The mortality rate is double that of the rest of Brazil's population, according to advocacy group Articulation of Indigenous Peoples of Brazil (APIB), which tracks the number of cases and deaths among the country's 900,000 indigenous people.
APIB has recorded more than 980 official cases of coronavirus and at least 125 deaths, which suggests a mortality rate of 12.6% -- compared to the national rate of 6.4%.
While the Health Ministry's Special Secretariat of Indigenous Health has reported only 695 cases of coronavirus in indigenous communities and 34 deaths, the group monitors a smaller group of people -- only those living in traditional villages and registered at local health clinics, and not indigenous people who have moved to towns and cities.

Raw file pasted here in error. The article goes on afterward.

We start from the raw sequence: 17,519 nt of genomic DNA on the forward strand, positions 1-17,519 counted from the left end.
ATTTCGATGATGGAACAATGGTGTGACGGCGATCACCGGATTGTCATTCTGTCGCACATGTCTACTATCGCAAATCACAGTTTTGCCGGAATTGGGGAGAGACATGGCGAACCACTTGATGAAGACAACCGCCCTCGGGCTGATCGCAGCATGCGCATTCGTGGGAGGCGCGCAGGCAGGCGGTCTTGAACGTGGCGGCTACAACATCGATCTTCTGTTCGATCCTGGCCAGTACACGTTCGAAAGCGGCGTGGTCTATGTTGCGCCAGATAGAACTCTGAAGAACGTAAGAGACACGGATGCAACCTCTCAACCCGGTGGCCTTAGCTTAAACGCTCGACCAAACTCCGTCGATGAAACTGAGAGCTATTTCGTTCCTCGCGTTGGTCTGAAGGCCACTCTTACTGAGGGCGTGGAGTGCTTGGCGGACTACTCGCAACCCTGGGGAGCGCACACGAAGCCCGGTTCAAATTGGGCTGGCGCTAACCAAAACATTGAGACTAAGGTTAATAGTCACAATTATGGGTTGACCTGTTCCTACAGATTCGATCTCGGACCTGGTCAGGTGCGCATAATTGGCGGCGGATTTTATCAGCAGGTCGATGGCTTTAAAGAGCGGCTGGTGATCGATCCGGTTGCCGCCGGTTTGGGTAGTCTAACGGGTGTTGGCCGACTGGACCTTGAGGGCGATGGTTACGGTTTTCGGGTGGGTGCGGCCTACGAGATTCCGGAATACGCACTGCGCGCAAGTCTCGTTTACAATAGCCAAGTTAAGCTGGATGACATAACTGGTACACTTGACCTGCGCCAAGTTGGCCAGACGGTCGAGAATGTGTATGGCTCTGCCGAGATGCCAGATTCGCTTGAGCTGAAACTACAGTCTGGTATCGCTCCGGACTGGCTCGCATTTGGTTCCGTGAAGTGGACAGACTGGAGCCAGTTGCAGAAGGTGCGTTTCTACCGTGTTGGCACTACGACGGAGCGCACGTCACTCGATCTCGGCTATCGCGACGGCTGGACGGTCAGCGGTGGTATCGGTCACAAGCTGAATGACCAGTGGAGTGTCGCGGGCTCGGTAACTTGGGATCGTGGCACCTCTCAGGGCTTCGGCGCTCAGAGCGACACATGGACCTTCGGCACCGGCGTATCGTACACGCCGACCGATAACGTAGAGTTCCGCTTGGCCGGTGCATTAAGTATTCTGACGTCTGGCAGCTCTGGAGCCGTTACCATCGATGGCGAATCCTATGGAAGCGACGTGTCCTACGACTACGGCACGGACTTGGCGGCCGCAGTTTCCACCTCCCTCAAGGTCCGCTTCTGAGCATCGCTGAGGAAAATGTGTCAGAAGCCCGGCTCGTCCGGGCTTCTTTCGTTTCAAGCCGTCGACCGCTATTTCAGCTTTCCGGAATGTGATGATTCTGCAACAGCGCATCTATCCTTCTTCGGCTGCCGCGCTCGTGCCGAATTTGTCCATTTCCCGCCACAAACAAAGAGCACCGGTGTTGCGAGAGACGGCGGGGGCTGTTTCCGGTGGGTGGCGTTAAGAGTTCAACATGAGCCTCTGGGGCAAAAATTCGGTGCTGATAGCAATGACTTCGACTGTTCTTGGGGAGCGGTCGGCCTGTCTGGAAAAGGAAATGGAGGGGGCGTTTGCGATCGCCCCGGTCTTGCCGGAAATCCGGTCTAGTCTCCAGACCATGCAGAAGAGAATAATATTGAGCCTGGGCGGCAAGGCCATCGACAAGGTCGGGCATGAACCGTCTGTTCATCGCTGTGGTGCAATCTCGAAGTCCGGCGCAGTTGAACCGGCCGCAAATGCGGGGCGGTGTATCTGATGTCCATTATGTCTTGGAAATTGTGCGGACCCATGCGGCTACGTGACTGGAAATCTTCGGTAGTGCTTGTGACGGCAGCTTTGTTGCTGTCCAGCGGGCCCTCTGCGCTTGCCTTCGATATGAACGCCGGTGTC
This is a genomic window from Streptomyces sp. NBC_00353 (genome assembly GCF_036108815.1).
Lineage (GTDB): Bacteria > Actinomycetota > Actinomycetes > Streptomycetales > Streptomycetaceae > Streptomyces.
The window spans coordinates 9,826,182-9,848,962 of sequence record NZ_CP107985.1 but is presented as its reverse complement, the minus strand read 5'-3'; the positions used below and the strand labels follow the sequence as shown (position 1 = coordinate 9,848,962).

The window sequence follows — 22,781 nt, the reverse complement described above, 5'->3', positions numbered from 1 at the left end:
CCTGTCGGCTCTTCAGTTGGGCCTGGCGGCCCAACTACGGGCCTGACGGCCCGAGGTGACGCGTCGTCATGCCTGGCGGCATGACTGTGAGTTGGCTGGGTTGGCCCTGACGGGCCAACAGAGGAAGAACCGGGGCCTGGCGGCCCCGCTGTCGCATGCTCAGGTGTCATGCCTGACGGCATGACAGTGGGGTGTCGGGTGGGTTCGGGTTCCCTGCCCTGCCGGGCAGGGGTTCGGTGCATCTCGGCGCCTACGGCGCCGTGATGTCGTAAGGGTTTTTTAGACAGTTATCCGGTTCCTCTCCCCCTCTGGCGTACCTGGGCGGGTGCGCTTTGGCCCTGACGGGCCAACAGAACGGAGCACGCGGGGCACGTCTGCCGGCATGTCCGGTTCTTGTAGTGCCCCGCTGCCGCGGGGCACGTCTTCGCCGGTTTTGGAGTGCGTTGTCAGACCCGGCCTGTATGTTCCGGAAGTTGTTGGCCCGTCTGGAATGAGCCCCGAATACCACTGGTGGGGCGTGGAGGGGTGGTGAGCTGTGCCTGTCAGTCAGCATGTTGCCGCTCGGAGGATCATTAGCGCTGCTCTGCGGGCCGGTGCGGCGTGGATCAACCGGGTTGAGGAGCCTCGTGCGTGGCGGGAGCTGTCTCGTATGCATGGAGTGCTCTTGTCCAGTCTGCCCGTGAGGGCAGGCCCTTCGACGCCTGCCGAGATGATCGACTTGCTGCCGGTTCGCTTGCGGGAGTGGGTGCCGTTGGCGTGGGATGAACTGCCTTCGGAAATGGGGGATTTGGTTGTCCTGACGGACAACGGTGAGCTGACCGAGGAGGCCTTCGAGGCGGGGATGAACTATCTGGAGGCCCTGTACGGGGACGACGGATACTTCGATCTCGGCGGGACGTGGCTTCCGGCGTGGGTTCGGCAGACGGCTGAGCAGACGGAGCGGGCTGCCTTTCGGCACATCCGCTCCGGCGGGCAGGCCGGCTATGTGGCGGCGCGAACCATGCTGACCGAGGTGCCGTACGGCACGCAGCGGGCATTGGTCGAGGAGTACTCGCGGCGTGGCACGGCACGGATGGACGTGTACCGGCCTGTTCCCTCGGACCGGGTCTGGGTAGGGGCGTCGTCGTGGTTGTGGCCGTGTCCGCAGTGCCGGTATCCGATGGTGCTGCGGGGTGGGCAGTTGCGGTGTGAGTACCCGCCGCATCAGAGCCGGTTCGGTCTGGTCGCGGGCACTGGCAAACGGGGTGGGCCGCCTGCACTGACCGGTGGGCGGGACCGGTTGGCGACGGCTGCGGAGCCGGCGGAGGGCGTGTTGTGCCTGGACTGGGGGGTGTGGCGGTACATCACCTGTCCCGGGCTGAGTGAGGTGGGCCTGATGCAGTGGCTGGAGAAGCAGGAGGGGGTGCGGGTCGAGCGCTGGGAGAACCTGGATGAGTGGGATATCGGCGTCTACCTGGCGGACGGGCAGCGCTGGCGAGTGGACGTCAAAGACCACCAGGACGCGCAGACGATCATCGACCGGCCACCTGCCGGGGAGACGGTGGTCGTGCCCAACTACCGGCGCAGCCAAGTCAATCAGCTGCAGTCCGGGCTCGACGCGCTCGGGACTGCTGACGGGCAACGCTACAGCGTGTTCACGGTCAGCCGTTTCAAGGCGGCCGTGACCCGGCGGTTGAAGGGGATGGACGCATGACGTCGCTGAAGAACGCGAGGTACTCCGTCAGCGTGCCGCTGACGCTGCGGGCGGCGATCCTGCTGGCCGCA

Indigenous people who have moved to larger towns or urban areas to study or work can end up in precarious living conditions with few public services, increasing their vulnerability to health issues.
Meanwhile, those living in remote areas may not have basic sanitation and health facilities -- a 15-year-old Yanomami boy from a remote village in the Amazon was one of the first indigenous Brazilians to die of Covid-19, in April.